Fred Chaney, a former Senator, has argued strongly for the personal research service, concluding that its availability plays no small part in enabling a backbencher to run on an issue. In his Foreword to The Sausage Makers? Parliamentarians as Legislators, he takes issue with one recommendation of the author for the reform of Parliament that the APRS assist parliamentary committees before backbenchers. "Courageous and heretical backbenchers are rare but they are the stuff of which a good parliament is made and they, above all, need servicing ahead of any group structure." Another former Senator has said:
The human contact is invaluable. A specialist's point of view on certain technical aspects of an issue are always welcome. The ability to talk a problem or a concept through gives one a grasp of the subject matter that often cannot be gleaned from written documents alone. However, more importantly, a specialist has the ability to bring matters to one's attention which would otherwise have been missed, or help the member see issues from a different perspective.
The benefit of the priority given to the provision of individually tailored research requests is the contribution it can make to a more effective parliament. The disadvantage is relative cost of service and the leeway such confidential work allows the (rare, less diligent) staffer who must self manage.
Clearly research services cannot be out of step with the parliaments they serve. There is thus a requirement for fine judgment to determine PRSs' priorities, and to do this in an environment of increasing complexity, pressure, and need to stay in tune. Because of growing constraints upon Members' time, increasing emphasis is being given in APRS to presentation of information in easily digested, succinct forms, including electronic and visual formats. The APRS is continuing to experiment with new products, such as the Research Note, a single sheet distillation of research findings.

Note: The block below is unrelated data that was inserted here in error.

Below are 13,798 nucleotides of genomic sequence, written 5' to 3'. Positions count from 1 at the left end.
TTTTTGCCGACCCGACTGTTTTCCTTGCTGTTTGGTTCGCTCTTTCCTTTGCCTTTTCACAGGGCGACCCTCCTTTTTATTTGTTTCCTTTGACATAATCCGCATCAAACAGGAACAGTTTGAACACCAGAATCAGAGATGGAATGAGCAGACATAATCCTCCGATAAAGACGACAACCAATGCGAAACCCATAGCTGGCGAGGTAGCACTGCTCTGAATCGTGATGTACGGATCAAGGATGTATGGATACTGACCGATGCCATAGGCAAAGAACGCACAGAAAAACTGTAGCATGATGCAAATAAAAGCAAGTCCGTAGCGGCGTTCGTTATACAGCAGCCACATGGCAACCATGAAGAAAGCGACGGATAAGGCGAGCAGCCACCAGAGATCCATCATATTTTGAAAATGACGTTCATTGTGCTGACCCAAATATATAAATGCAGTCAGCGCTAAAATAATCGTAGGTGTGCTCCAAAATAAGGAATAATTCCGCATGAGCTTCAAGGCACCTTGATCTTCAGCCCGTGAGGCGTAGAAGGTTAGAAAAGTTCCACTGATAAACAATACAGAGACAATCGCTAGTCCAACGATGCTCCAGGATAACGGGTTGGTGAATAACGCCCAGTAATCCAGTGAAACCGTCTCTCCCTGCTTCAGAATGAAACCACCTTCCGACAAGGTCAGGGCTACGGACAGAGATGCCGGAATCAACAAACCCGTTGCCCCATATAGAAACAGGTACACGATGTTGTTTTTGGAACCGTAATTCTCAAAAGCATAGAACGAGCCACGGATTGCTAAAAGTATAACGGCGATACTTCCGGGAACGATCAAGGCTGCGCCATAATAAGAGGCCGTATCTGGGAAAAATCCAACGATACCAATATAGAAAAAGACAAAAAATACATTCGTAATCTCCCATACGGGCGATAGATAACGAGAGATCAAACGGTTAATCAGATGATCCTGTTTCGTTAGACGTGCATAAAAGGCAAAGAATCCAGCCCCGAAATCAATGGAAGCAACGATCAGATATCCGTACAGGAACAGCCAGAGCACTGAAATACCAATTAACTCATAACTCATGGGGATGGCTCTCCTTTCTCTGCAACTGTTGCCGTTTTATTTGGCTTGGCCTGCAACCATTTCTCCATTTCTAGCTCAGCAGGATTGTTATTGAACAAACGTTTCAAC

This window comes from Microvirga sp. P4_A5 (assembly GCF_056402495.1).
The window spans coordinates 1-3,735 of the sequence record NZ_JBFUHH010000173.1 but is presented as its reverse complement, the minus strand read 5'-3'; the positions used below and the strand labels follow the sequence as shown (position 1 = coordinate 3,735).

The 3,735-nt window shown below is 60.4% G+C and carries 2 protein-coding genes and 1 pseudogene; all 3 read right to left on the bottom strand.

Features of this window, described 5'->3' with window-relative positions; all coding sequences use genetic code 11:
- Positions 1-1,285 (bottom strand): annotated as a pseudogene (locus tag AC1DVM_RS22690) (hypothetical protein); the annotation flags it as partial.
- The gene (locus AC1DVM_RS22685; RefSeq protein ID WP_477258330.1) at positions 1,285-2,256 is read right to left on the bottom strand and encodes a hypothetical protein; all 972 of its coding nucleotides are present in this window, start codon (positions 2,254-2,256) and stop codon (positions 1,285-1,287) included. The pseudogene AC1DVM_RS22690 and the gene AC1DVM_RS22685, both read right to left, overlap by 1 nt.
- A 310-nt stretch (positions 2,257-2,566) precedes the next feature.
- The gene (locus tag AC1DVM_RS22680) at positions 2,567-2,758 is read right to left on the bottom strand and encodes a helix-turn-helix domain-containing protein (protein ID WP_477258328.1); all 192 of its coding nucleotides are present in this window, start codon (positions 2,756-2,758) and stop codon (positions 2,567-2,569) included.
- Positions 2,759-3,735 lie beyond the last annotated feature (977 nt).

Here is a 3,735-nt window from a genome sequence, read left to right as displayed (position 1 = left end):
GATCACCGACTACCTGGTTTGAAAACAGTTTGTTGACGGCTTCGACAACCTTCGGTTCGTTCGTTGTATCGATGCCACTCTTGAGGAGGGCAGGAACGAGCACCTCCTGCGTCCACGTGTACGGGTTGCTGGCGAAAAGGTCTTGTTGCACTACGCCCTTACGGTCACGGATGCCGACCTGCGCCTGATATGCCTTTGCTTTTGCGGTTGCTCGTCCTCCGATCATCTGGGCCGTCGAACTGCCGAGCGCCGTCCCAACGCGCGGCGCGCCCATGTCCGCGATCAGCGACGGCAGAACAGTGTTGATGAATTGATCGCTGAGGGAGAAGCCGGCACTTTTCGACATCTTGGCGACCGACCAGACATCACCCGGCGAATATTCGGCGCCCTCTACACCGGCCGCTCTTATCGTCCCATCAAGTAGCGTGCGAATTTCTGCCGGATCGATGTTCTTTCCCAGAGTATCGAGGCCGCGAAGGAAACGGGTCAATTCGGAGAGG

Client focus is central and will remain paramount in service, resource and recruitment considerations. Moreover, this focus requires a PRS to take the lead in creative resource management, including the development of is staff, to ensure that the very best range of expertise is available to meet the needs of the parliamentarians. While fixed for the forseeable future at approximately a 1:4 ration of full time APRS staff to Members, there are at least three options particularly suited to the APRS that make it possible to make available to clients a broader range of expertise. These are the flexible use of external consultants, short term staffers, and permanent part time employment arrangements.
A PRS must also anticipate the parliamentary marketplace, including writing those briefs that may be contentious. To do so is a sign of a mature, confident, well established service whose ethical, independent, and confidential credentials are well established and whose work is well accepted and respected by governments and oppositions. If a comparable typology were to be designed for research services as has been designed by Robinson and Miko for parliaments, such a research service would fit into the "independent legislature" end of the scale.
Wherever they are provided, effective delivery of research services will assist parliamentarians to hone their skills, develop their knowledge, and think through the policy issues and options by seeking advice and support in a confidential, individual, and unthreatening way. Research services exist to serve the needs of Members across the spectrum from developing the policy option to providing background for a speech to constituents.
The future of PRSs is as certain as that of parliaments. But how they develop in relation to typologies of parliaments will depend upon their attention to Member needs and the maintenance of that modus operandi which sets them apart from alternative sources of information and research analysis.